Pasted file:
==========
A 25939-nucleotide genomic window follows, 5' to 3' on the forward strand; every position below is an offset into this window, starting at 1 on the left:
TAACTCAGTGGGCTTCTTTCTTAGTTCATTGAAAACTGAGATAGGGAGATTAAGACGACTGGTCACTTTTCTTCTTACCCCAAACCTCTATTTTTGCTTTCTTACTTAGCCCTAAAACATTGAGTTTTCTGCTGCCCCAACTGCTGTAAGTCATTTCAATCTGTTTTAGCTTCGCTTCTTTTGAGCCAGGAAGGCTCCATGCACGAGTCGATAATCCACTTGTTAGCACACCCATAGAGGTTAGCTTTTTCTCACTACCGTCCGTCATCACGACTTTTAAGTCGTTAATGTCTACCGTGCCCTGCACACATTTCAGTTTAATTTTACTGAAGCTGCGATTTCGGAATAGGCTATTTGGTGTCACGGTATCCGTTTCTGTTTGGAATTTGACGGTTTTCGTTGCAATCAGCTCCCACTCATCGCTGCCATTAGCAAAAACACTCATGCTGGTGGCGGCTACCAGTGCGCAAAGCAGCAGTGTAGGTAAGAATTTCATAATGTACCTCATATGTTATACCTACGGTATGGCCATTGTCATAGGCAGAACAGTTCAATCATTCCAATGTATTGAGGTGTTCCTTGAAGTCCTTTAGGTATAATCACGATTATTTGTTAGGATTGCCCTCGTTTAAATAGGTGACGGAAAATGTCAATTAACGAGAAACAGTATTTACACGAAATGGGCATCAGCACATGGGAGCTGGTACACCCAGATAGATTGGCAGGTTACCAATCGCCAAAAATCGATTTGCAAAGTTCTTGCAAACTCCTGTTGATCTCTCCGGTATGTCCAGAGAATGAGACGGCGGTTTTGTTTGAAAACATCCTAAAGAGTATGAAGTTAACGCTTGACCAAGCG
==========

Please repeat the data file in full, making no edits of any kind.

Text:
A 25939-nucleotide genomic window follows, 5' to 3' on the forward strand; every position below is an offset into this window, starting at 1 on the left:
TAACTCAGTGGGCTTCTTTCTTAGTTCATTGAAAACTGAGATAGGGAGATTAAGACGACTGGTCACTTTTCTTCTTACCCCAAACCTCTATTTTTGCTTTCTTACTTAGCCCTAAAACATTGAGTTTTCTGCTGCCCCAACTGCTGTAAGTCATTTCAATCTGTTTTAGCTTCGCTTCTTTTGAGCCAGGAAGGCTCCATGCACGAGTCGATAATCCACTTGTTAGCACACCCATAGAGGTTAGCTTTTTCTCACTACCGTCCGTCATCACGACTTTTAAGTCGTTAATGTCTACCGTGCCCTGCACACATTTCAGTTTAATTTTACTGAAGCTGCGATTTCGGAATAGGCTATTTGGTGTCACGGTATCCGTTTCTGTTTGGAATTTGACGGTTTTCGTTGCAATCAGCTCCCACTCATCGCTGCCATTAGCAAAAACACTCATGCTGGTGGCGGCTACCAGTGCGCAAAGCAGCAGTGTAGGTAAGAATTTCATAATGTACCTCATATGTTATACCTACGGTATGGCCATTGTCATAGGCAGAACAGTTCAATCATTCCAATGTATTGAGGTGTTCCTTGAAGTCCTTTAGGTATAATCACGATTATTTGTTAGGATTGCCCTCGTTTAAATAGGTGACGGAAAATGTCAATTAACGAGAAACAGTATTTACACGAAATGGGCATCAGCACATGGGAGCTGGTACACCCAGATAGATTGGCAGGTTACCAATCGCCAAAAATCGATTTGCAAAGTTCTTGCAAACTCCTGTTGATCTCTCCGGTATGTCCAGAGAATGAGACGGCGGTTTTGTTTGAAAACATCCTAAAGAGTATGAAGTTAACGCTTGACCAAGCG